Copt, Louis Joseph, EM1c

Fallen
 
 Service Photo   Service Details
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Last Rank
Petty Officer First Class
Last Primary NEC
EM-0000-Electrician's Mate
Last Rating/NEC Group
Electrician's Mate
Primary Unit
1940-1944, EM-0000, USS Trout (SS-202)
Service Years
1935 - 1944
Official/Unofficial US Navy Certificates
Order of the Golden Dragon
Neptune Subpoena
Panama Canal
Plank Owner
EM-Electrician's Mate
Two Hash Marks

 Last Photo   Personal Details 


Home State
Kansas
Kansas
Year of Birth
1916
 
This Military Service Page was created/owned by Tommy Burgdorf (Birddog), FC2 to remember Copt, Louis Joseph, PO1.

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Casualty Info
Home Town
Osage City
Last Address
Not Specified

Casualty Date
Feb 29, 1944
 
Cause
Hostile, Died while Missing
Reason
Lost At Sea-Unrecovered
Location
Philippines
Conflict
USS Trout (SS-202)
Location of Interment
Courts of the Missing at the Honolulu Memorial - Honolulu, Hawaii
Wall/Plot Coordinates
Not Specified

 Official Badges 




 Unofficial Badges 

Order of the Shellback Order of the Golden Dragon


 Military Association Memberships
Submarine Veterans of WW IIWW II Memorial National RegistryThe National Gold Star Family Registry
  1944, Submarine Veterans of WW II
  2013, WW II Memorial National Registry
  2013, The National Gold Star Family Registry



USS Trout (SS-202)
Start Year
1941
End Year
1944

Description
USS Trout (SS-202) was a Tambor-class submarine of the United States Navy, serving in the Pacific from 1941 to 1944. She received 11 battle stars for World War II service and three Presidential Unit Citations, for her second, third, and fifth war patrols. Trout also delivered ammunition to the besieged American forces on Corregidor and brought out 20 tons of gold bars and silver pesos from the Philippine currency reserve to Pearl Harbor.

Trout is credited with sinking 23 enemy ships, giving her 87,000 tons sunk, and damaging 6 ships, for 75,000 tons. During her first ten war patrols she made 32 torpedo attacks, firing 85 torpedoes, including 34 hits, 5 confirmed premature detonations, 5 confirmed duds, and 25 suspected duds. She was also involved in six battle surface actions and was attacked with depth charges eight times.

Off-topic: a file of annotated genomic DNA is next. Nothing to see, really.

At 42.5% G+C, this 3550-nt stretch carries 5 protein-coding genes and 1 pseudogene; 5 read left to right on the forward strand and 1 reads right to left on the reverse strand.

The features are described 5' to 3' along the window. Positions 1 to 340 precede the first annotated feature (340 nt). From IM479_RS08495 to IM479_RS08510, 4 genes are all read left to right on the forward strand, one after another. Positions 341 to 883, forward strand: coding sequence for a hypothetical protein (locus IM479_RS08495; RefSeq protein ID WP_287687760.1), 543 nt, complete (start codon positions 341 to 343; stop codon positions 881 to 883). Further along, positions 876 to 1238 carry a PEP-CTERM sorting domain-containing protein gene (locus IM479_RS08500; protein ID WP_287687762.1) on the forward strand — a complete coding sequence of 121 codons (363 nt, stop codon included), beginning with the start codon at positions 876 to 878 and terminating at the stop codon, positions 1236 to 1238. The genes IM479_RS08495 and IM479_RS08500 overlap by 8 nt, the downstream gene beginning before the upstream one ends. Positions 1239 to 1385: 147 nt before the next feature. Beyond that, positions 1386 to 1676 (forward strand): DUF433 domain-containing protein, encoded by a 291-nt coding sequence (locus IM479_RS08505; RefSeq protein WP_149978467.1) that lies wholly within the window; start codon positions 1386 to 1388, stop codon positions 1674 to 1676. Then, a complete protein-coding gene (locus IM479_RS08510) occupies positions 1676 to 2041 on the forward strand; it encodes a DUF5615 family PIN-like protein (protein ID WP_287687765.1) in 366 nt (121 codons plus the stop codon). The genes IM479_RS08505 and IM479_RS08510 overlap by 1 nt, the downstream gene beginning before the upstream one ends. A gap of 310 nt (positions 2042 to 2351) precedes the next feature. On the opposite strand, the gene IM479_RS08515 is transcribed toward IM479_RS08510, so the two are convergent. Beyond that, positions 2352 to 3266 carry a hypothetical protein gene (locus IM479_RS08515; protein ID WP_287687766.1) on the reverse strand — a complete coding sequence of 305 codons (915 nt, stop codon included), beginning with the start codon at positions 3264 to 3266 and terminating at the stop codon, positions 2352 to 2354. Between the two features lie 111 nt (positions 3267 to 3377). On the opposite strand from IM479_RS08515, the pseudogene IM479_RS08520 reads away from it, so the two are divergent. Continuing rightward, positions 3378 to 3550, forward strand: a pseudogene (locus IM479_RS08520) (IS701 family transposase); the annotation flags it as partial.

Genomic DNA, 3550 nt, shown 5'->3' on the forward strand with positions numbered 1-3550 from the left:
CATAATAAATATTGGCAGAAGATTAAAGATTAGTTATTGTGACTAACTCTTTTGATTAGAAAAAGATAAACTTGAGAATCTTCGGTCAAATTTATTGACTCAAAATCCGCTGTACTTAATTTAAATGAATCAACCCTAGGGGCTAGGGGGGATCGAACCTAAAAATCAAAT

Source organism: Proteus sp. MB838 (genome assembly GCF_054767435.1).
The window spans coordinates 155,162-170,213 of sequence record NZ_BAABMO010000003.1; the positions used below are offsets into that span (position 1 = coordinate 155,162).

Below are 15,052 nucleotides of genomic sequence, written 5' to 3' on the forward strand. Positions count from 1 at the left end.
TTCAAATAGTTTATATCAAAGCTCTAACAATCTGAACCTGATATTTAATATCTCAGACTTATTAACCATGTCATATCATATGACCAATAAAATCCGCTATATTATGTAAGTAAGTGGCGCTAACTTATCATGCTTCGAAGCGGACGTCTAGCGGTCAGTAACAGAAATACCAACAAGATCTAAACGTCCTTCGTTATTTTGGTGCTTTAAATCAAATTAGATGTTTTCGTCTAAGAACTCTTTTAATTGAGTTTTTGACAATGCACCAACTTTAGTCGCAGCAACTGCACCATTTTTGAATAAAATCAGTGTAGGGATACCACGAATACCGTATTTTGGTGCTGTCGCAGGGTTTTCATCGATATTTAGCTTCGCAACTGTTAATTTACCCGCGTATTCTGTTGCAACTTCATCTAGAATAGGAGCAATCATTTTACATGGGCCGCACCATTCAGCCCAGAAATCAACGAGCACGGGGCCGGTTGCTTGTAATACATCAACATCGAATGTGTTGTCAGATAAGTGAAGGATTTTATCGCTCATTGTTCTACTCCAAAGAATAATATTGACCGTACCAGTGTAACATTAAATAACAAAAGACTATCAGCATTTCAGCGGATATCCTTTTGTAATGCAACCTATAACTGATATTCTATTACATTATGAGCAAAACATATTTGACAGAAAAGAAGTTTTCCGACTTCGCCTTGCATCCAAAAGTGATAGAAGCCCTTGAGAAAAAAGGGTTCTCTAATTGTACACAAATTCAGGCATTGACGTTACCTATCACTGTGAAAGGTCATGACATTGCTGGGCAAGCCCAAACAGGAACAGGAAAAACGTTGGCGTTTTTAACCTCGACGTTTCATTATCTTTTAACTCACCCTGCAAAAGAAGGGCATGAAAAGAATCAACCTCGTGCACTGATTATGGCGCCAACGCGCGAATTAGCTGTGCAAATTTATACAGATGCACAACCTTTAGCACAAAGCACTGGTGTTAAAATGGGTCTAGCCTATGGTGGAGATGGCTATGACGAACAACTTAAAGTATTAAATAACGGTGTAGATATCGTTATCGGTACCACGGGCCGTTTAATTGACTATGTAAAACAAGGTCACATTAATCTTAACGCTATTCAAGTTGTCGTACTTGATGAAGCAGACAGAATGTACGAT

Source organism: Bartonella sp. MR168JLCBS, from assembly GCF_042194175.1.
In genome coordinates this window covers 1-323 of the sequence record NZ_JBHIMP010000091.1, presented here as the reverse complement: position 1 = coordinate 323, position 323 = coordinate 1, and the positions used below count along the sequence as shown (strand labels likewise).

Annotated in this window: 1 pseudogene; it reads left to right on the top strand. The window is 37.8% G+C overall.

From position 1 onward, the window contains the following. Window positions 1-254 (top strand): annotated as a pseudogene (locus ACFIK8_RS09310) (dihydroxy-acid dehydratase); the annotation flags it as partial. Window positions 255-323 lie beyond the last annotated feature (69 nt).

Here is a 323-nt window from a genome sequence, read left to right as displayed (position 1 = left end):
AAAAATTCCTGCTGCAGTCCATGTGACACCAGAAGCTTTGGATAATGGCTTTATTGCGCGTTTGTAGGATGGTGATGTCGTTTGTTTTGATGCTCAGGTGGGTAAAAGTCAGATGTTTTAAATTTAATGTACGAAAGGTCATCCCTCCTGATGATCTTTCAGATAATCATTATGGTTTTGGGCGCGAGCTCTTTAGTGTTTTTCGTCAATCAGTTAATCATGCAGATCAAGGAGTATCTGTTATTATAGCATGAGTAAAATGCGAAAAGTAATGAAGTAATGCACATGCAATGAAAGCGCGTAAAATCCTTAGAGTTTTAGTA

She was reported overdue on 17 April 1944 and presumed lost on her eleventh war patrol.

On 8 February 1944, the submarine began her 11th and final war patrol. Trout topped off with fuel at Midway Island and, on 16 February, headed via a great circle route toward the East China Sea.

Japanese records examined after the war indicate that one of their convoys, Matsu No. 1, was attacked by a submarine on 29 February 1944 in the patrol area assigned to Trout. Carrying the 29th Infantry Division of the Kwantung Army from Manchuria to Guam, Matsu No. 1 consisted of four large transports escorted by three YĆ«gumo-class destroyers of Destroyer Division 31: Asashimo, Kishinami, and Okinami. The submarine badly damaged one large passenger-cargo ship and sank the 7,126-ton transport Sakito Maru, which was carrying the Japanese 18th Infantry Regiment.[11] Asashimo detected the submarine and dropped 19 depth charges. Oil and debris came to the surface and the destroyer dropped a final depth charge on that spot, at the position 22°40′N 131°45′ECoordinates: 22°40′N 131°45′E. The submarine was using Mk. XVIII electric torpedoes, and it was also possible that one of those had made a circular run and sunk the boat, as happened with Tang.

On 17 April 1944, Trout was declared presumed lost with all 81 hands, including Clark and his executive officer, Lt. Harry Eades Woodworth, both of whom had made all 11 war patrols.
   
My Participation in This Battle or Operation
From Year
1944
To Year
1944
 
Last Updated:
Feb 6, 2012
   
Personal Memories

Memories
The last patrolOn 8 February 1944, the submarine began her 11th and final war patrol. Trout topped off with fuel at Midway Island and, on 16 February, headed via a great circle route toward the East China Sea.

Japanese records examined after the war indicate that one of their convoys, Matsu No. 1, was attacked by a submarine on 29 February 1944 in the patrol area assigned to Trout. Carrying the 29th Infantry Division of the Kwantung Army from Manchuria to Guam, Matsu No. 1 consisted of four large transports escorted by three Yugumo-class destroyers of Destroyer Division 31: Asashimo, Kishinami, and Okinami. The submarine badly damaged one large passenger-cargo ship and sank the 7,126-ton transport Sakito Maru, which was carrying the Japanese 18th Infantry Regiment.[6] Asashimo detected the submarine and dropped 19 depth charges. Oil and debris came to the surface and the destroyer dropped a final depth charge on that spot, at the position 22??40??N 131??45??E / 22.667??N 131.75??E / 22.667; 131.75Coordinates: 22??40??N 131??45??E / 22.667??N 131.75??E / 22.667; 131.75. The submarine was using Mk. XVIII electric torpedoes, and it was also possible that one of those had made a circular run and sunk the boat, as happened with Tang.

On 17 April 1944, Trout was declared presumed lost with all 81 hands, including Commander Clark and his executive officer, Lt. Harry Eades Woodworth, both of whom had made all 11 war patrols.

   
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